Saturday, August 18, 2012

Forcing escaping of HTML characters (less-than, ampersand) in JSON using Jackson

1. The problem

Jackson handles escaping of JSON String values in minimal way using escaping where absolutely necessary: it escapes two characters by default -- double quotes and backslash -- as well as non-visible control characters. But it does not escape other characters, since this is not required for producing valid JSON documents.

There are systems, however, that may run into problems with some characters that are valid in JSON documents. There are also use cases where you might prefer to add more escaping. For example, if you are to enclose a JSON fragment in XML attribute (or Javascript code), you might want to use apostrophe (') as quote character in XML, and force escaping of all apostrophes in JSON content; this allows you to simple embed encoded JSON value without other transformations.

Another specific use case is that of escaping "HTML funny characters", like less-than, greater-than, ampersand and apostrophe characters (double-quote are escaped by default).

Let's see how you can do that with Jackson.

2. Not as easy to change as you might think

Your first thought may be that of "I'll just do it myself". The problem is two-fold:

  1. When using API via data-binding, or regular Streaming generator, you must pass unescaped String, and it will get escaped using Jackson's escaping mechanism -- you can not pre-process it (*)
  2. If you decide to post-process content after JSON gets written, you need to be careful with replacements, and this will have negative impact on performance (i.e. it is likely to double time serialization takes)

(*) actually, there is method 'JsonGenerator.writeRaw(...)' which you can use to force exact details, but its use is cumbersome and you can easily break things if you are not careful. Plus it is only applicable via Streaming API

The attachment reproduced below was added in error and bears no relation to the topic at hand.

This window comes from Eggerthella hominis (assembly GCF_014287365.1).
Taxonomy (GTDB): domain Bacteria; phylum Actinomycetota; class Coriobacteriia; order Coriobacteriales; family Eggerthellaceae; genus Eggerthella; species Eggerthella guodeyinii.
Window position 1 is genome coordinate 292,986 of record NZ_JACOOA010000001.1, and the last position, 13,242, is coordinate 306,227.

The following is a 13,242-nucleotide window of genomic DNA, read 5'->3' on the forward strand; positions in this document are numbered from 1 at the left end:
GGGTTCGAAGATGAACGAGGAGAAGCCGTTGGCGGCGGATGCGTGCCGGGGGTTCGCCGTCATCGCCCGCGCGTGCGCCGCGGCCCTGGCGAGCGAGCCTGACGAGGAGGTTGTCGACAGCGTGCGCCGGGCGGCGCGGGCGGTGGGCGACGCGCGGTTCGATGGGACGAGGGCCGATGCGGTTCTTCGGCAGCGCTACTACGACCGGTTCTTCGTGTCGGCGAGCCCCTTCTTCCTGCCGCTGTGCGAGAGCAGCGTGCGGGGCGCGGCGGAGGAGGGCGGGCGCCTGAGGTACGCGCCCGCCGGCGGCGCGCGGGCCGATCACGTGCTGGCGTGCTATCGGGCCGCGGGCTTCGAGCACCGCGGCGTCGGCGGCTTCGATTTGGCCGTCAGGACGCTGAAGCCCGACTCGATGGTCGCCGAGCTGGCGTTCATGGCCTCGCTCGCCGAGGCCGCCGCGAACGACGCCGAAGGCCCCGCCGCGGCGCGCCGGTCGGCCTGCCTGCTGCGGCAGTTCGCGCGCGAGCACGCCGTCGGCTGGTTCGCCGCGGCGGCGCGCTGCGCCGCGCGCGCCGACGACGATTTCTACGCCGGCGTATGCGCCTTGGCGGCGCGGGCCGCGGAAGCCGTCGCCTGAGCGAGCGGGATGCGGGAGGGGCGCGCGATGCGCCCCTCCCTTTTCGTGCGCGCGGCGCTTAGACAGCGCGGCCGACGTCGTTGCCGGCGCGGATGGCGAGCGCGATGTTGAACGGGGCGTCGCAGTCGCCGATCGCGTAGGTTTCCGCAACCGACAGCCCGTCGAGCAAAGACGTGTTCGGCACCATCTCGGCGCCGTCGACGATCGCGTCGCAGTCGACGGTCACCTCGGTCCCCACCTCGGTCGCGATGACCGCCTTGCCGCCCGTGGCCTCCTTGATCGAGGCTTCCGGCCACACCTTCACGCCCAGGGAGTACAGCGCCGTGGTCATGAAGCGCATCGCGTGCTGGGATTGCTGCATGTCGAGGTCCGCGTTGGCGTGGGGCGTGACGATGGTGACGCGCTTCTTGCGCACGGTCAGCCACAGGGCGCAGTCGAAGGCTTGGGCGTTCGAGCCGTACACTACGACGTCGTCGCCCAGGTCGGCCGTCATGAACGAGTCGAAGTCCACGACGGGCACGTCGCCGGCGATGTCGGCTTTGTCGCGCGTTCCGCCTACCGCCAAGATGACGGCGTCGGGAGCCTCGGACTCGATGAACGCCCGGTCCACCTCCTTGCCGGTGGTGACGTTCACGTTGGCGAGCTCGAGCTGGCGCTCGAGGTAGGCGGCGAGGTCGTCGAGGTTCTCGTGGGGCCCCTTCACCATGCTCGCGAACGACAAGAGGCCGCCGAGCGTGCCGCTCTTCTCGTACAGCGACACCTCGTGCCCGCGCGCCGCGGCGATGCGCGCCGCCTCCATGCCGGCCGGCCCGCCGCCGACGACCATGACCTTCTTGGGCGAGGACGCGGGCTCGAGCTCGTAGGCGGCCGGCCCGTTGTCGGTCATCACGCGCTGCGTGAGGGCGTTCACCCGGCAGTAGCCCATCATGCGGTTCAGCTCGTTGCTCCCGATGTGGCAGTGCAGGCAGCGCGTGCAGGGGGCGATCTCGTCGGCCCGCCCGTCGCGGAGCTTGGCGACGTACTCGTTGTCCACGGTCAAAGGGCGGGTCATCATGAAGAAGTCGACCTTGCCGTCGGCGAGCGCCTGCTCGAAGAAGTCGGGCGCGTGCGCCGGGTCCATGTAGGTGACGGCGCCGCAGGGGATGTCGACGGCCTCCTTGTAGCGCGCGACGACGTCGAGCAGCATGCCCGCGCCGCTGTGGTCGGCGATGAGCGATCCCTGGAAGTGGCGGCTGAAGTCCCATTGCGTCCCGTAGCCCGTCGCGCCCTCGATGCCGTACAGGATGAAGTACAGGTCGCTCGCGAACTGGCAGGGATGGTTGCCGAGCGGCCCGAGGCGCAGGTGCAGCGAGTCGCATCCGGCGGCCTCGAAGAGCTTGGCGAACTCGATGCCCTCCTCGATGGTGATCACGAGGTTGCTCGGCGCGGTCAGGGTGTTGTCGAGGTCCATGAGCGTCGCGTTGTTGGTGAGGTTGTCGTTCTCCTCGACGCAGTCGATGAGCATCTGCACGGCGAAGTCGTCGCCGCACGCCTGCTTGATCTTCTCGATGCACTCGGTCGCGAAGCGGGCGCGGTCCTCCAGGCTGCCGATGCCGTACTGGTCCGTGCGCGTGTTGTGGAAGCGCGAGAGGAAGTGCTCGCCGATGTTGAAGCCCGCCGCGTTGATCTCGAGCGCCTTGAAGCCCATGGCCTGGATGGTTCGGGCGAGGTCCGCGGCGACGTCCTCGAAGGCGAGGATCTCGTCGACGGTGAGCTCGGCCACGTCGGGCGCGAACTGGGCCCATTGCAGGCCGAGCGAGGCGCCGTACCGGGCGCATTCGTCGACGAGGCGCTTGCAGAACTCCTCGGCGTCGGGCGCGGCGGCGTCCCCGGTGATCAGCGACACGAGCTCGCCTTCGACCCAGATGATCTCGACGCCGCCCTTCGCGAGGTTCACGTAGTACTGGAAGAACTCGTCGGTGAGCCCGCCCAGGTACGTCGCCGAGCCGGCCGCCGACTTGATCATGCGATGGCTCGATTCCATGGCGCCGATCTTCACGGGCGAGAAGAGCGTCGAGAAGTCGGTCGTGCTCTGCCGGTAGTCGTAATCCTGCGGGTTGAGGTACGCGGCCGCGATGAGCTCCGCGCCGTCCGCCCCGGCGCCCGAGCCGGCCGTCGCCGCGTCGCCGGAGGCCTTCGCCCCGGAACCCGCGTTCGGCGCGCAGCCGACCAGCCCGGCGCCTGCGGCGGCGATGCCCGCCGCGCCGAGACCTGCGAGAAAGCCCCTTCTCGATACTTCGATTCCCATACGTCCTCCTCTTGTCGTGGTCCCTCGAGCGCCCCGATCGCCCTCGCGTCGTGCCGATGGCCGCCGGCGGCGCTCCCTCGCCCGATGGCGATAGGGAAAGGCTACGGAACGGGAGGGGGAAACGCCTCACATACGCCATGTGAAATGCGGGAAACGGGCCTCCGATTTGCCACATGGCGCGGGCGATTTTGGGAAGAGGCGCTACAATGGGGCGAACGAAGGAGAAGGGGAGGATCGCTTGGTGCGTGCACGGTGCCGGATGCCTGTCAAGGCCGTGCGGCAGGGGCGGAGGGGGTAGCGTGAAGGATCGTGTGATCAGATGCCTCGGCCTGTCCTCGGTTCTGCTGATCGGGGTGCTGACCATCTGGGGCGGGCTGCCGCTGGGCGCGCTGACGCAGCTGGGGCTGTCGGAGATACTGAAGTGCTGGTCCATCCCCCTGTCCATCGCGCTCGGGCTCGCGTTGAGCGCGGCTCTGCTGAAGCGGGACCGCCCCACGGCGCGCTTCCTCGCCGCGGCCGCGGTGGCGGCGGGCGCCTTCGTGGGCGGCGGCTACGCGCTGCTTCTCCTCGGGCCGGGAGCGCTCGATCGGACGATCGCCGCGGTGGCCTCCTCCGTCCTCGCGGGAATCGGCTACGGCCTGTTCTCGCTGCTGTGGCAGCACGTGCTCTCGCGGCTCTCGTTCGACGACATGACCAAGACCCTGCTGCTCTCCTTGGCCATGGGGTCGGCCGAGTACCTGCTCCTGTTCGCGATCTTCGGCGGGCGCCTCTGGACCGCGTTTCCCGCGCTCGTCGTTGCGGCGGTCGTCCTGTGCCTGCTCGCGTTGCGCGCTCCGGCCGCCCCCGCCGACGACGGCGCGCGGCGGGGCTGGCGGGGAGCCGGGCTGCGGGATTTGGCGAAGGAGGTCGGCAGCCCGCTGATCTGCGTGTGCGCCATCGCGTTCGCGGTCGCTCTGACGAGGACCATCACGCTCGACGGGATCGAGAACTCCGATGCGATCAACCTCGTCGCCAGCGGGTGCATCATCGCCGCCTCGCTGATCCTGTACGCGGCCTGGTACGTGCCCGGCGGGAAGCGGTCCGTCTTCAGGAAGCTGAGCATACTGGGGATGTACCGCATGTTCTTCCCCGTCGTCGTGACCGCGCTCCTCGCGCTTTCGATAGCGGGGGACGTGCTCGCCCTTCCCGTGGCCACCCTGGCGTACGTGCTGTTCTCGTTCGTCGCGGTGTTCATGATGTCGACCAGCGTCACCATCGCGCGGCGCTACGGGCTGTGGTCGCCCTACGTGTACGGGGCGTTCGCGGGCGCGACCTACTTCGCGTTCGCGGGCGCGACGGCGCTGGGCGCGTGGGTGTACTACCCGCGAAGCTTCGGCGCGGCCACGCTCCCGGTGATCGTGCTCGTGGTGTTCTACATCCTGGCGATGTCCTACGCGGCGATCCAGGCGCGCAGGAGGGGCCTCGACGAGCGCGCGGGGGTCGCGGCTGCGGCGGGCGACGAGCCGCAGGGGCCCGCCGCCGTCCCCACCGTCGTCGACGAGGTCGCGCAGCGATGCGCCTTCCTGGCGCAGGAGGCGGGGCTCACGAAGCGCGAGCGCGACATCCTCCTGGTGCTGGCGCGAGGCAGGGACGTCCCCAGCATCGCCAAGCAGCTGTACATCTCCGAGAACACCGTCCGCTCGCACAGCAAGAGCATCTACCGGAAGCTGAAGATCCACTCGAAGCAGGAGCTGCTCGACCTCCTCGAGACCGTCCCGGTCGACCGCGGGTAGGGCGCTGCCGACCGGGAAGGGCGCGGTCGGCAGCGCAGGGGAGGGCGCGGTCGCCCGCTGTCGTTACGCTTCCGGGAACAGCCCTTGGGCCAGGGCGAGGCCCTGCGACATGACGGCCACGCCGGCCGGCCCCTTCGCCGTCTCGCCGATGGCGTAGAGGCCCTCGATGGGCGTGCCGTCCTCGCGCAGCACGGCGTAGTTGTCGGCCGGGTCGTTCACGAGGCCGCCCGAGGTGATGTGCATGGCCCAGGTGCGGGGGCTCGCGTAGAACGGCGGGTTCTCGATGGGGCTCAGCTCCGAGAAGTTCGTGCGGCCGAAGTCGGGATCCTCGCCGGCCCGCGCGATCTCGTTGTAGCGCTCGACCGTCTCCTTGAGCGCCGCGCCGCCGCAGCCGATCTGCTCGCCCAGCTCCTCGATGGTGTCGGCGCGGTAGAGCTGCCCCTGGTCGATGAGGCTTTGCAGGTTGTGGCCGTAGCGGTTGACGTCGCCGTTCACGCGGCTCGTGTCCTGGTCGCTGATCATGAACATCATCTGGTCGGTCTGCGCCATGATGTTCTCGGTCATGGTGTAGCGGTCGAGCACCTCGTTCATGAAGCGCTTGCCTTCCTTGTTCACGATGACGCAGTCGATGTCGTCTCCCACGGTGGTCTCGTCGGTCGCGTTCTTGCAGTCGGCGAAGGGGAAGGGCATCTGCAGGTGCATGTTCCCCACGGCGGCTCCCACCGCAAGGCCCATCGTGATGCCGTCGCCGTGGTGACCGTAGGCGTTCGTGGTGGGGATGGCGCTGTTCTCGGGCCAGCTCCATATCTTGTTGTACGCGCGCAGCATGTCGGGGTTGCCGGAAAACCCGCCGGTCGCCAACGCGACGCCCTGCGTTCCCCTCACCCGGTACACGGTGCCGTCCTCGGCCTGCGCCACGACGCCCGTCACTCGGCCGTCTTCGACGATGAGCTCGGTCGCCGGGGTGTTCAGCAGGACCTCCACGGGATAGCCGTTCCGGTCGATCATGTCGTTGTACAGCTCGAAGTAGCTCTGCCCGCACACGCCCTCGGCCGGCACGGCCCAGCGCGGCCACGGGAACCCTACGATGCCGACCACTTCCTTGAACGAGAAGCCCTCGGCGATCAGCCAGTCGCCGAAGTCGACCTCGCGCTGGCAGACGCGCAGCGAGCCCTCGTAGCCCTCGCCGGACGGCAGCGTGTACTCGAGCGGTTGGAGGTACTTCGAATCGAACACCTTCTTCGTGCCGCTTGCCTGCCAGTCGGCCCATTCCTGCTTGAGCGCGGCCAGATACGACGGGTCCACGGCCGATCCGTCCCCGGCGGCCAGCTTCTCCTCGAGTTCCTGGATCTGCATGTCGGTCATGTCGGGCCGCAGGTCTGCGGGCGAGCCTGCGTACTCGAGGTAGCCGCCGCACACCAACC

3. Jackson (1.8) has you covered

Luckily, there is no need for you to write custom post-processing code to change details of content escaping.

Version 1.8 of Jackson added a feature to let users customize details of escaping of characters in JSON String values.
This is done by defining a CharacterEscapes object to be used by JsonGenerator; it is registered on JsonFactory. If you use data-binding, you can set this by using ObjectMapper.getJsonFactory() first, then define CharacterEscapes to use.

Functionality is handled at low-level, during writing of JSON String values; and CharacterEscapes abstract class is designed in a way to minimize performance overhead.
While there is some performance overhead (little bit of additional processing is required), it should not have significant impact unless significant portion of content requires escaping.
As usual, if you care a lot about performance, you may want to measure impact of the change with test data.

4. The Code

Here is a way to force escaping of HTML "funny characters", using functionality Jackson 1.8 (and above) have.

import org.codehaus.jackson.SerializableString;

// First, definition of what to escape public class HTMLCharacterEscapes extends CharacterEscapes { private final int[] asciiEscapes; public HTMLCharacterEscapes() {
// start with set of characters known to require escaping (double-quote, backslash etc) int[] esc = CharacterEscapes.standardAsciiEscapesForJSON();
// and force escaping of a few others: esc['<'] = CharacterEscapes.ESCAPE_STANDARD; esc['>'] = CharacterEscapes.ESCAPE_STANDARD; esc['&'] = CharacterEscapes.ESCAPE_STANDARD; esc['\''] = CharacterEscapes.ESCAPE_STANDARD; asciiEscapes = esc; }
// this method gets called for character codes 0 - 127 @Override public int[] getEscapeCodesForAscii() { return asciiEscapes; }
// and this for others; we don't need anything special here @Override public SerializableString getEscapeSequence(int ch) { // no further escaping (beyond ASCII chars) needed: return null; } }

// and then an example of how to apply it
public ObjectMapper getEscapingMapper() {
ObjectMapper mapper = new ObjectMapper();
mapper.getJsonFactory().setCharacterEscapes(new HTMLCharacterEscapes());
return mapper;

// so we could do:
public byte[] serializeWithEscapes(Object ob) throws IOException
return getEscapingMapper().writeValueAsBytes(ob);

And that's it.

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